What Are You Thankful for This Year?
I finally came home. My husband and I were both born and raised in Houston and attended Southwestern University, which is about 25 miles outside of Austin. My husband moved to the Bay Area in California after graduation, and I followed him in 2005. We had a great experience there but were thrilled to move back to Austin last year. Everything about this place—from the ultra-friendly people who stop you in the street to say hello to the surplus of top-notch taco vendors—feels just right.
In April 2008, I relocated to Columbus, Ohio, from Wisconsin for my job and wanted to join a volunteer organization where I could help animals and meet new people. By 2010 I was involved with the Columbus Dog Connection, a local dog and cat rescue organization. I now see this group as my surrogate family. I recently got engaged, and a fellow member posted the news on Facebook. I am so lucky to be embraced by these like-minded people.
Scrapbooking. Currently I am working on 12 different albums. I have a few of my son, my wedding, weddings attended, trips taken, and one filled solely with birth announcements from our family and friends. I love to go through them with a glass of wine and revel over the wonderful moments they capture.
I started doing yoga in June and in a matter of three months became totally addicted. I go about five times a week. Obviously I’ve noticed a physical change (I now have muscles I didn’t even know existed), but there has been a mental one, too. Getting through a particularly tough class at my studio makes me feel so accomplished and as if I can do anything. I then take that attitude from my mat to whatever challenge I have to face that day.
My career as a filmmaker is finally taking off. I can’t remember a time when I didn’t think making movies sounded like fun. But I didn’t take the idea seriously until I studied film as an undergraduate at Hollins University, in Roanoke, Virginia. Recently a script I wrote, Catching Up—based on true stories from my childhood, when I would visit my dad at work (he was a guard at the county jail)—has received a few awards and nominations and provided the jump-start I needed. Whenever I reach the end of a project and I have a film to show for it, I feel so fulfilled.
A neighborhood dinner once a week. The first dinner took place when my fiancé and I realized that the couple who lived next door to us were suffering financially and could probably use a free meal. These dinners now involve 10 to 12 people, and we rotate from apartment to apartment, bringing together adults and children from different parts of the country. Over the past six months, we have gone from a group of strangers who happen to live near one another to the best support system I’ve ever had. The last dinner was at our house. We had to work around my gluten allergy, a milk allergy, and diabetes. We have all learned to use different ingredients than we’re accustomed to and have done our best to make people feel welcome and taken care of in our homes.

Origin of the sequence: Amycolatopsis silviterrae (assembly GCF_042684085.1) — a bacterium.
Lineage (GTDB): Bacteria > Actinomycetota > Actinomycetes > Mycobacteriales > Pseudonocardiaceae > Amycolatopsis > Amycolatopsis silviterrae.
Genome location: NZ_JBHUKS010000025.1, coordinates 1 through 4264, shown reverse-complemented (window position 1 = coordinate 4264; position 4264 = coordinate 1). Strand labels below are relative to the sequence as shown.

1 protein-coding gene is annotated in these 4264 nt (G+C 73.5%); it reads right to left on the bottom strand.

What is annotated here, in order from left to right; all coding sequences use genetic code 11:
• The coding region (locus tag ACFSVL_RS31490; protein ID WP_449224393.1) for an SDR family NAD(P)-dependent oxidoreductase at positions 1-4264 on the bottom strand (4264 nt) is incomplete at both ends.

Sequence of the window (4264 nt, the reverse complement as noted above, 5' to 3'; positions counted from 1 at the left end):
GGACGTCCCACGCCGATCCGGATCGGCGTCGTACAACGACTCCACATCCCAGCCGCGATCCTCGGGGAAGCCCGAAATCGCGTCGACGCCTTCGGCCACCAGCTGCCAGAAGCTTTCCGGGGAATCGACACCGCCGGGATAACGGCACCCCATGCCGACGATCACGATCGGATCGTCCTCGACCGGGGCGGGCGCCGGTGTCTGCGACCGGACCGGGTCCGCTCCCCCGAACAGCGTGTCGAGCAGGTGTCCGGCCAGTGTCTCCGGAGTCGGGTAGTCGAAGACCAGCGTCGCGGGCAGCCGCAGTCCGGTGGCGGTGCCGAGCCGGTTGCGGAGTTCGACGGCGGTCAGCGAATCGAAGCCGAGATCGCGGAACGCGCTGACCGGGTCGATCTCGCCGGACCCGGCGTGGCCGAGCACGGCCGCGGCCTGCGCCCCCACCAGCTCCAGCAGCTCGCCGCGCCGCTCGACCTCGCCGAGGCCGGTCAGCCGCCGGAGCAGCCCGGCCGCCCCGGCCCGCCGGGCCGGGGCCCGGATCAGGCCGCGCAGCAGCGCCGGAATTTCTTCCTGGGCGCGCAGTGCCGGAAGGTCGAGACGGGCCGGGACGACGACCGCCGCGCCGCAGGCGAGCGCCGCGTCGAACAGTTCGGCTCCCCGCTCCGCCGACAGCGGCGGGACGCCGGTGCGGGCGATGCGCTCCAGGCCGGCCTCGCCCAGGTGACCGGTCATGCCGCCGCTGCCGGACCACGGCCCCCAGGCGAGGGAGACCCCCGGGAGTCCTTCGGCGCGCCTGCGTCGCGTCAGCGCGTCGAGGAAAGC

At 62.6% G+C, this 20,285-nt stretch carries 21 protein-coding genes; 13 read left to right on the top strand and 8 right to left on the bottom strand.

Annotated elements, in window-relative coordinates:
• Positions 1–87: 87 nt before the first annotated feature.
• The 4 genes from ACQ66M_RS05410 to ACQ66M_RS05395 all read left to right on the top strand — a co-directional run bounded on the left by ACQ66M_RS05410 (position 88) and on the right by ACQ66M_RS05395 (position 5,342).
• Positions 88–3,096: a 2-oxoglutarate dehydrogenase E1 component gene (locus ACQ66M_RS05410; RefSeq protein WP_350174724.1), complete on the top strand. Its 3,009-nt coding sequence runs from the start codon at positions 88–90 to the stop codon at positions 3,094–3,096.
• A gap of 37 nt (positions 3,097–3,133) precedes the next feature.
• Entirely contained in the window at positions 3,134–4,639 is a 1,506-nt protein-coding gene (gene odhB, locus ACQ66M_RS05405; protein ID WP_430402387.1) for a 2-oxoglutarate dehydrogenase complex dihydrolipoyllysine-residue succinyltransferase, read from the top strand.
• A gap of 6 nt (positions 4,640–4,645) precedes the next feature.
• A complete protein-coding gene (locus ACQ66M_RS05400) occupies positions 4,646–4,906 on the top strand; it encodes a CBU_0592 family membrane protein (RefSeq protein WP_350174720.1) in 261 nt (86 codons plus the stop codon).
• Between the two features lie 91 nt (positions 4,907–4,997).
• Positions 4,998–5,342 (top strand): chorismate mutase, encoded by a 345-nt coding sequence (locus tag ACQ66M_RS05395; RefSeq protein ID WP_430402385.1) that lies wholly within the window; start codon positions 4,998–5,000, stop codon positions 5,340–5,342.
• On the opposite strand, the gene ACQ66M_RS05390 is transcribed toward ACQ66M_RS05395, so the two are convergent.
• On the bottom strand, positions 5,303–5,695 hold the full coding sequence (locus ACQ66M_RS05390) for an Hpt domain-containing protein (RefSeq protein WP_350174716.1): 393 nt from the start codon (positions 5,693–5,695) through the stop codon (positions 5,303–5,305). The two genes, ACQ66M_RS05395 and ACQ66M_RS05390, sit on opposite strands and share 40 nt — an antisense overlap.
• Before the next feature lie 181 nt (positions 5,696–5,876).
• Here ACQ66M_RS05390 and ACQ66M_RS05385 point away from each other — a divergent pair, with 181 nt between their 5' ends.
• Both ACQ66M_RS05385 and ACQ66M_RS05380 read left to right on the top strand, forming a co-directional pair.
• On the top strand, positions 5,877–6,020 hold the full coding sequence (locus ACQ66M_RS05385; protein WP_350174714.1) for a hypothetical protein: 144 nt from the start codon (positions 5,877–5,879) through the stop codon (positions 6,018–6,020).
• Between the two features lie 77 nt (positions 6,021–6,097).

A trip to the Basque country, in northern Spain. In the summer of 2009, my husband and I hosted a teenage girl from the region as part of a student exchange program. Her father is an avid cyclist, like my husband, and after her homestay he invited us to visit their family for three weeks the following June during La Pyreneenne, a popular cycling event. My husband was kept busy on his bike, while I was able to take in the vibrant culture and food. One of the most incredible meals of the trip took place at the local gastronomic society. Until recently, only men were allowed in these “foodie” clubs. Now women are welcome, but not in the kitchen. The mouthwatering steaks, rich cheeses, and ripe fruits that we enjoyed over this languorous lunch are forever etched in my mind.
My husband and I bought a pontoon boat early this summer. My husband fishes off of it, and I just relax with a book. We plan to take the boat out until the first week of October, which will hopefully be late enough to see the leaves changing color from the water.